Cleaned by a candle

It’s not often you come across people who say that sticking a candle in their ear makes them feel good. However an ancient way of removing ear wax is fast gaining steam with salons and spas across the globe increasingly offering ear candling (or coning as it is sometimes called) alongside manicures and massages. As with many other natural healing practices that are becoming popular today, ear candling is believed to have originated thousands of years ago – perhaps among the Egyptians – as a therapeutic way to draw wax and toxins out of the ear. To some it may sound like stuff and nonsense, but to others it’s a proven relief for minor complaints. Avid ear candling enthusiasts tout the treatment as a safe, soothing one that removes pollutants such as bacteria and pollen as well as enhancing hearing while detoxifying sinus and lymph systems and reducing the incidence of sinus and ear infections, stress and nervousness. Converts claim that candling can also have a positive effect on one’s physical, emotional, mental and spiritual levels.

Being a curious type who will give anything a go at least once, I signed up for a session to see what the noise is all about. It was I admit, with a certain amount of trepidation in my heart, as there is some disagreement about the effectiveness and safety of using ear candling. Besides injuries to the ear drums, there have been reports of burns to the face and ears, singed hair and wax clogged ear canals. However my therapist was quick to allay any fears.  She said that she considered the process to be safe, otherwise she wouldn’t be doing it and recommends it as part of one’s self maintenance. She added however, that “if customers have anything seriously wrong with their ears, they really should go to a physician first.”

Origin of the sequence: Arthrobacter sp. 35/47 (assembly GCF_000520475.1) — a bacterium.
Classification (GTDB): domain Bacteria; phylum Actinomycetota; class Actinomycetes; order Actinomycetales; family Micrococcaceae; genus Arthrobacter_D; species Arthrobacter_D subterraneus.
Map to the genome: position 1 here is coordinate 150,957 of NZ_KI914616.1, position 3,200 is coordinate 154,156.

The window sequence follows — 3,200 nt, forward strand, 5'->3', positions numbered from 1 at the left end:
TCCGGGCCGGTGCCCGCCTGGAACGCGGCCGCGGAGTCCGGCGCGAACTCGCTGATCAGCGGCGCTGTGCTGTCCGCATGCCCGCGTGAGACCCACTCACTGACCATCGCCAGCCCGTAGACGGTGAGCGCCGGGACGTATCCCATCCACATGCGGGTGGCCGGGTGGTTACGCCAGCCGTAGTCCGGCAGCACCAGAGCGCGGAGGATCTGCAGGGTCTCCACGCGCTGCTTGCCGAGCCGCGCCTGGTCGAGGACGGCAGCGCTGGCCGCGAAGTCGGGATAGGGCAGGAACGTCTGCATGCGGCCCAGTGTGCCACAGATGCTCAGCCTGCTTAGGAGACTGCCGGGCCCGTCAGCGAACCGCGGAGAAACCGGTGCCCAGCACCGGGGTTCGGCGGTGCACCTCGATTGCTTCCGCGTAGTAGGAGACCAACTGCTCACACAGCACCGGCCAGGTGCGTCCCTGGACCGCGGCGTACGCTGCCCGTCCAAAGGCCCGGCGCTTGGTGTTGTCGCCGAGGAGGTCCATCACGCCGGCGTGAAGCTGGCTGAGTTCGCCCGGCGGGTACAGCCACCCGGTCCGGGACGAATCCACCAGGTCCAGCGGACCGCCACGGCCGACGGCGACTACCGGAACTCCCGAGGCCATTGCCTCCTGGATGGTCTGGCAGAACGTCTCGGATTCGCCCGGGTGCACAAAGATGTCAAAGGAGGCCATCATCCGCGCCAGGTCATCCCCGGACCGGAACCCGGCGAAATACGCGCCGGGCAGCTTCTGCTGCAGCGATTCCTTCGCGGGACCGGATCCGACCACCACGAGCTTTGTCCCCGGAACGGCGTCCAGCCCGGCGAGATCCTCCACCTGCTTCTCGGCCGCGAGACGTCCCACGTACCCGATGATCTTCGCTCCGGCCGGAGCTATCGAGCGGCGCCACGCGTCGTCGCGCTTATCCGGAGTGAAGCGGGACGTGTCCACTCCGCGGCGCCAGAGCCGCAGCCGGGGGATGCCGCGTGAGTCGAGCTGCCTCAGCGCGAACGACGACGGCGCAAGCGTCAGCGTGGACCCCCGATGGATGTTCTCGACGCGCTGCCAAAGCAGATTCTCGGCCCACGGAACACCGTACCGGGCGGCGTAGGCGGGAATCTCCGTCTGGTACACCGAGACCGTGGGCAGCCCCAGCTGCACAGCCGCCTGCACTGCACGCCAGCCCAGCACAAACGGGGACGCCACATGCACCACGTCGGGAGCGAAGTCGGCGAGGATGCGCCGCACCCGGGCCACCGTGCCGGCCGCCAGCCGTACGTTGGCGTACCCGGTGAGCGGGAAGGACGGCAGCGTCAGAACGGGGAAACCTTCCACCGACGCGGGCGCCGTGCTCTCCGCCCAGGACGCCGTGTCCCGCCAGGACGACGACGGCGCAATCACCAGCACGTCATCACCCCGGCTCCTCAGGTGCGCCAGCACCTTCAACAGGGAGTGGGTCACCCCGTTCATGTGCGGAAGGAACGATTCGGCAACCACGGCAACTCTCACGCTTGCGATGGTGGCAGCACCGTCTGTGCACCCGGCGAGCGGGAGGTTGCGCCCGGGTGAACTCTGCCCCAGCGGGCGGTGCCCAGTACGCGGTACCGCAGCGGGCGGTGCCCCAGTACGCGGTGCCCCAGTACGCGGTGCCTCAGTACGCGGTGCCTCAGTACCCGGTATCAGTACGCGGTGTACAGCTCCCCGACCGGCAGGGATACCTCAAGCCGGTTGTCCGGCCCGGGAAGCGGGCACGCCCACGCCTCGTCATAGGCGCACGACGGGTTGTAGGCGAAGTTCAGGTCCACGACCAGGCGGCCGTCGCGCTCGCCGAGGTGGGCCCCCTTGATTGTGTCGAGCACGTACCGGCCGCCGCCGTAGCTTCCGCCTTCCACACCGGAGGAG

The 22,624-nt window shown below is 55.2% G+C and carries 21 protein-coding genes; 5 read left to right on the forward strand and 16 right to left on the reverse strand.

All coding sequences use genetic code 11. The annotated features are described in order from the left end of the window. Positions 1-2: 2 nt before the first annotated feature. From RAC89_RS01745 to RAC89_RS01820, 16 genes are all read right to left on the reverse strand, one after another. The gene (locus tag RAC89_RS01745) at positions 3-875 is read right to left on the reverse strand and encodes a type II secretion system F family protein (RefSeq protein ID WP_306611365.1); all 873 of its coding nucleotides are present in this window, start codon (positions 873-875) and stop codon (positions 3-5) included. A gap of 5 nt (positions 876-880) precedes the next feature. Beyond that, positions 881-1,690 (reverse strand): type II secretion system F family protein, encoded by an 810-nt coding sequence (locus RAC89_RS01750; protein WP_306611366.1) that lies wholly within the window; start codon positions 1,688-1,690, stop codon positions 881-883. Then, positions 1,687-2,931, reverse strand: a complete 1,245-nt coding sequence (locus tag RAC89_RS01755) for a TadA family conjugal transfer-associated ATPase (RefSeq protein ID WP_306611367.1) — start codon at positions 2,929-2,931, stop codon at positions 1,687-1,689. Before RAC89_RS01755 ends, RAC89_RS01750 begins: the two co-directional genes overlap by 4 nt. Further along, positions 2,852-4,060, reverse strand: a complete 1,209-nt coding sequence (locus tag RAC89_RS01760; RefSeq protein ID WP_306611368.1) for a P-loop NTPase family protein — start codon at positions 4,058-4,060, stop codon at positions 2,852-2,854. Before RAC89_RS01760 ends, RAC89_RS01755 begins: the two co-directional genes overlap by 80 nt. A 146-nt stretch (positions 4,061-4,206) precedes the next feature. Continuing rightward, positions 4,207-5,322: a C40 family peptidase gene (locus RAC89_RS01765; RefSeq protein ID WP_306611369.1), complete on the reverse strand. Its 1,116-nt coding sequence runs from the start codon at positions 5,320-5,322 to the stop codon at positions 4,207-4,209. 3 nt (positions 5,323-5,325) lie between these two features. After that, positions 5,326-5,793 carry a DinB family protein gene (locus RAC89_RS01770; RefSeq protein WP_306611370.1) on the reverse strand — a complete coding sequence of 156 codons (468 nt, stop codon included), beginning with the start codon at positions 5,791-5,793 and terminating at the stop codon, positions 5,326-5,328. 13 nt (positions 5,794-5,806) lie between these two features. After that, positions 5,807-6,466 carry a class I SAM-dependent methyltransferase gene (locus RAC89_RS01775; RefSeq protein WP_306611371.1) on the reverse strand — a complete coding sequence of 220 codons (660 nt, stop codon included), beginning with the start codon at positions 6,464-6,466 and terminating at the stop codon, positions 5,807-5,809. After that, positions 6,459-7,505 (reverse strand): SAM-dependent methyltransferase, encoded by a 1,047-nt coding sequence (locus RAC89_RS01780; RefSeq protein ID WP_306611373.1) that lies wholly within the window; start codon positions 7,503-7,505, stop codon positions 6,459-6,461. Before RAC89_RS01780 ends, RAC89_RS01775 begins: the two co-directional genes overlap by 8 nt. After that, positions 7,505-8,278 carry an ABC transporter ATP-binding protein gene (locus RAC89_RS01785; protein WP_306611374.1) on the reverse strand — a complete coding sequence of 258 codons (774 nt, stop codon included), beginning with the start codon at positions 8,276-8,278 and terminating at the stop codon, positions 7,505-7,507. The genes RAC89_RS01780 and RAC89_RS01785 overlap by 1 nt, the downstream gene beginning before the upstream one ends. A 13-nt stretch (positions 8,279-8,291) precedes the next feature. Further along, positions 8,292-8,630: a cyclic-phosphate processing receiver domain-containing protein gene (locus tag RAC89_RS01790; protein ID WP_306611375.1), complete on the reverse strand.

Before your session starts, a brief history is taken – ear candling isn’t recommended if you have a perforated ear drum or grommets – and any questions and concerns can be addressed. I was then directed to lie down on the table while the comforting sound of some soft music plays in the background. After a few minutes, I was instructed  to turn my head to one side before taking a 10-inch beeswax cone candle and inserting one end ever so gently in my ear. As smoke steamed from the candle, I could hear the crackle of the candle flame but felt nothing. To heighten the experience, I closed my eyes and was almost able to drift off; so enjoyable and calming was the treatment. After approximately 20 minutes, the candle had burned down and my therapist removed it and extinguished the flame, before turning her attention to my other ear. Once both ears had been done, the insides of the cone like candles are opened for inspection. It’s not pretty, but it is fascinating to see the debris and other undesirables previously in my ears, now inside the candle.

Is ear candling relaxing? Yes. Unusual? Definitely. Dangerous? I didn’t think so, but then I’m not a doctor. The procedure probably looks hilarious but the results are no laughing matter. I felt an immediate sense of peace and inner calm and can report an improvement in my hearing and well being in general.  It could be coincidental, but one week after the treatment, I don’t seem to be suffering from my customary, crippling headaches.